Calcium, vitamin D supplements don’t repair fractures among older adults, instead of it, exercise is the better option to enhance the coordination and balance of the body, according to the recommendation by doctors from the United States.
The U.S. Preventive Services Task Force (USPSTF) has issued the conclusion on Tuesday about the prevention from fractures and falls that has become a major focus of the medical community over the growing controversy of vitamin D supplements potentials. The supplements with little doses could help some patients, but at the same time it can increase the risk of kidney stones, certain cancers, falls and fractures if given in higher doses.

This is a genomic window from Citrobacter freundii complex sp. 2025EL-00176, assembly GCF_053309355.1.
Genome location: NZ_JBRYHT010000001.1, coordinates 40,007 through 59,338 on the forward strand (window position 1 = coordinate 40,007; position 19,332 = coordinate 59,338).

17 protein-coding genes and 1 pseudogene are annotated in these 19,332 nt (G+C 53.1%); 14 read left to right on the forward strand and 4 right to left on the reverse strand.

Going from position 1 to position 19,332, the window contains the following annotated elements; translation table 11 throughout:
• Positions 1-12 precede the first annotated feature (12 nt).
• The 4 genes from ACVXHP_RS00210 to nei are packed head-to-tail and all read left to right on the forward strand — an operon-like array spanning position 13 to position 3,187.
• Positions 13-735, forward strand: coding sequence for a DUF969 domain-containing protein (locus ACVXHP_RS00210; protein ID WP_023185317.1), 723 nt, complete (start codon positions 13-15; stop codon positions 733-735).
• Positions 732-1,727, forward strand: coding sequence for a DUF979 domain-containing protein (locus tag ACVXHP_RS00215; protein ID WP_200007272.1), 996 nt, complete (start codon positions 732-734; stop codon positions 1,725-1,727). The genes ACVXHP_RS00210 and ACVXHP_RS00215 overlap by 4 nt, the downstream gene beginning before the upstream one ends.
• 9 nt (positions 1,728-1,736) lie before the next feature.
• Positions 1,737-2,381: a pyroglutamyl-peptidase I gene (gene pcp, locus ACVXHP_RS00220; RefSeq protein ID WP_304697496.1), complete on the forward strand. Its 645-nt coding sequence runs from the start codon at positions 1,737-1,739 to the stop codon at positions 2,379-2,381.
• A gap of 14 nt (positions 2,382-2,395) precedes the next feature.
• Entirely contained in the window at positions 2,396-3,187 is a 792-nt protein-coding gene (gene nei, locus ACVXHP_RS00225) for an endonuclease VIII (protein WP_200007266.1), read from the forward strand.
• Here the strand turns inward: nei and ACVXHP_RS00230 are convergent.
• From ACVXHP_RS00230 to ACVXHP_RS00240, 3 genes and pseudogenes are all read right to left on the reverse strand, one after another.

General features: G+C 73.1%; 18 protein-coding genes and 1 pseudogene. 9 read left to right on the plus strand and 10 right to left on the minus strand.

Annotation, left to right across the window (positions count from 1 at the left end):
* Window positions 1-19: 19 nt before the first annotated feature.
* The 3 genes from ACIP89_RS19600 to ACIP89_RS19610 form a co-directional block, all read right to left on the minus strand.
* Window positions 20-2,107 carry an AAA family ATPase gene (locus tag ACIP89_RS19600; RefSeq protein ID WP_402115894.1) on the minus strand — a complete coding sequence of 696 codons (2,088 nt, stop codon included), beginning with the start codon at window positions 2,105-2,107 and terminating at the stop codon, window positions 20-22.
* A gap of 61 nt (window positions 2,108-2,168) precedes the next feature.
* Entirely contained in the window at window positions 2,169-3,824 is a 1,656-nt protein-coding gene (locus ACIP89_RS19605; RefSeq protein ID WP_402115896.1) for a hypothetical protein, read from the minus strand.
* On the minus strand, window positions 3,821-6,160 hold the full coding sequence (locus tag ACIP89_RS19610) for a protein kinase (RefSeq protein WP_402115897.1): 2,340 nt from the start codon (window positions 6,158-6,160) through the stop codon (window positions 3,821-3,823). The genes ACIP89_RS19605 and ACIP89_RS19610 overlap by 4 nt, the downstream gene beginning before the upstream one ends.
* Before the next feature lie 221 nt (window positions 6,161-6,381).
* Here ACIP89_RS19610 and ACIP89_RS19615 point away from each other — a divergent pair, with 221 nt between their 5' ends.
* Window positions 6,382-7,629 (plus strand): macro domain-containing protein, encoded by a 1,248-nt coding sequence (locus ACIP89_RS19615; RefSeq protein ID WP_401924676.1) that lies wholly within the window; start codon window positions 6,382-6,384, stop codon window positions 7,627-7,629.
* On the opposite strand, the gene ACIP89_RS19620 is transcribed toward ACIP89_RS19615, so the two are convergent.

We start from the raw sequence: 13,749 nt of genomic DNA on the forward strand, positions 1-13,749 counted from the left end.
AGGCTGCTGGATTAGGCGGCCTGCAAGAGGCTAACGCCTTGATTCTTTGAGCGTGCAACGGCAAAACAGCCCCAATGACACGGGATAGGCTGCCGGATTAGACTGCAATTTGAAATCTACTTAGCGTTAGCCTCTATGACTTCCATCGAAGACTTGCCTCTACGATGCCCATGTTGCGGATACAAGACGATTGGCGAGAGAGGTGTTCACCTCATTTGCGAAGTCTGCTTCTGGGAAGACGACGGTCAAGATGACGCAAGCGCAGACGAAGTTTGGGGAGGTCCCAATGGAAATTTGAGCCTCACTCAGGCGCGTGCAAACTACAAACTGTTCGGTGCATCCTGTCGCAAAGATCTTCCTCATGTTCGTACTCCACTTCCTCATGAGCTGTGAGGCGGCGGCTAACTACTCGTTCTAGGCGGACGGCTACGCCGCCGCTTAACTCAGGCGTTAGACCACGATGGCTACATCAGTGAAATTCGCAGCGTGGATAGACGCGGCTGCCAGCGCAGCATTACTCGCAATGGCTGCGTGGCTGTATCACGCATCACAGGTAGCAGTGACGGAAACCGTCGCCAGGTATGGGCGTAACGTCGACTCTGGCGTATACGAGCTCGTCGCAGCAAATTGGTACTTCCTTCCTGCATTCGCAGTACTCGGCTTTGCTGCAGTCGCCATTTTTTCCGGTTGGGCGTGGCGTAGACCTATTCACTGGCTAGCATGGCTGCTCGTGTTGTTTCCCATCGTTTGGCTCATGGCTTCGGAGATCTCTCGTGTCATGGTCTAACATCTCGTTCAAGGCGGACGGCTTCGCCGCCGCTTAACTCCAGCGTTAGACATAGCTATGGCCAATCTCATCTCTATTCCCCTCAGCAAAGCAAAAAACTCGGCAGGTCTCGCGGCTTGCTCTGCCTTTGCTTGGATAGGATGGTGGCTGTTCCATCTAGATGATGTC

Family medicine professor, Dr. Alex Krist from Virginia Commonwealth University, who is the vice chair of USPSTF, said in a statement that “Osteoporotic fractures [those linked to the bone-weakening condition osteoporosis] and falls are fairly common and they can have a big impact on people’s quality of life so anything to improve on that is important.”
Centers for Disease Control and Prevention is considering falls among adults aging from 65 years old or more, the major cause of death and injury, as an older adult falls at every second of a day in the United States. The findings of the study have been published in the Journal of the American Medical Association – JAMA.
Krist added while explaining the study that, “For a 65-year-old who is having some concerns of falls but is also pretty active, a group exercise program of Tai Chi at the community rec center might work very well, whereas an older individual who might be more frail or not even be able to walk well on their own, something more like physical therapy, one on one, might be needed.”